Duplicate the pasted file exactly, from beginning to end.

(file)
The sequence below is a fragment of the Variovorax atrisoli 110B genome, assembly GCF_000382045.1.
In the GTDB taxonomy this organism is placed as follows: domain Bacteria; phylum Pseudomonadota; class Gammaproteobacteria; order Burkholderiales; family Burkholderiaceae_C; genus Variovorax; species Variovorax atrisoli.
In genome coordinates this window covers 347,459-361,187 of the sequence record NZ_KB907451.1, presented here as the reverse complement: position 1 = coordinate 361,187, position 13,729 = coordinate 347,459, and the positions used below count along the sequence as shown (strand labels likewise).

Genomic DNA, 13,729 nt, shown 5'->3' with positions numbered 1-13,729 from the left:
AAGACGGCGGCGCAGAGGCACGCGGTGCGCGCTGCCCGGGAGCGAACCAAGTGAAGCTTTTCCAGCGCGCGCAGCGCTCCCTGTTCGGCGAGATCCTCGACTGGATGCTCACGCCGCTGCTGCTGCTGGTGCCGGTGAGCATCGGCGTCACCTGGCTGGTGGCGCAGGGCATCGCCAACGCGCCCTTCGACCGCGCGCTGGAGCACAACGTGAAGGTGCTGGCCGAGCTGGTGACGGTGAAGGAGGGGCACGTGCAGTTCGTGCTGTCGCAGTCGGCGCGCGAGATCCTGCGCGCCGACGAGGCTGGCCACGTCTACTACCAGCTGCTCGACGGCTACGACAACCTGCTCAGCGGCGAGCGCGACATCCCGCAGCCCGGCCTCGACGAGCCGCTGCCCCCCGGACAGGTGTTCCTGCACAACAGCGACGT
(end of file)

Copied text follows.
The sequence below is a fragment of the Variovorax atrisoli 110B genome, assembly GCF_000382045.1.
In the GTDB taxonomy this organism is placed as follows: domain Bacteria; phylum Pseudomonadota; class Gammaproteobacteria; order Burkholderiales; family Burkholderiaceae_C; genus Variovorax; species Variovorax atrisoli.
In genome coordinates this window covers 347,459-361,187 of the sequence record NZ_KB907451.1, presented here as the reverse complement: position 1 = coordinate 361,187, position 13,729 = coordinate 347,459, and the positions used below count along the sequence as shown (strand labels likewise).

Genomic DNA, 13,729 nt, shown 5'->3' with positions numbered 1-13,729 from the left:
AAGACGGCGGCGCAGAGGCACGCGGTGCGCGCTGCCCGGGAGCGAACCAAGTGAAGCTTTTCCAGCGCGCGCAGCGCTCCCTGTTCGGCGAGATCCTCGACTGGATGCTCACGCCGCTGCTGCTGCTGGTGCCGGTGAGCATCGGCGTCACCTGGCTGGTGGCGCAGGGCATCGCCAACGCGCCCTTCGACCGCGCGCTGGAGCACAACGTGAAGGTGCTGGCCGAGCTGGTGACGGTGAAGGAGGGGCACGTGCAGTTCGTGCTGTCGCAGTCGGCGCGCGAGATCCTGCGCGCCGACGAGGCTGGCCACGTCTACTACCAGCTGCTCGACGGCTACGACAACCTGCTCAGCGGCGAGCGCGACATCCCGCAGCCCGGCCTCGACGAGCCGCTGCCCCCCGGACAGGTGTTCCTGCACAACAGCGACGT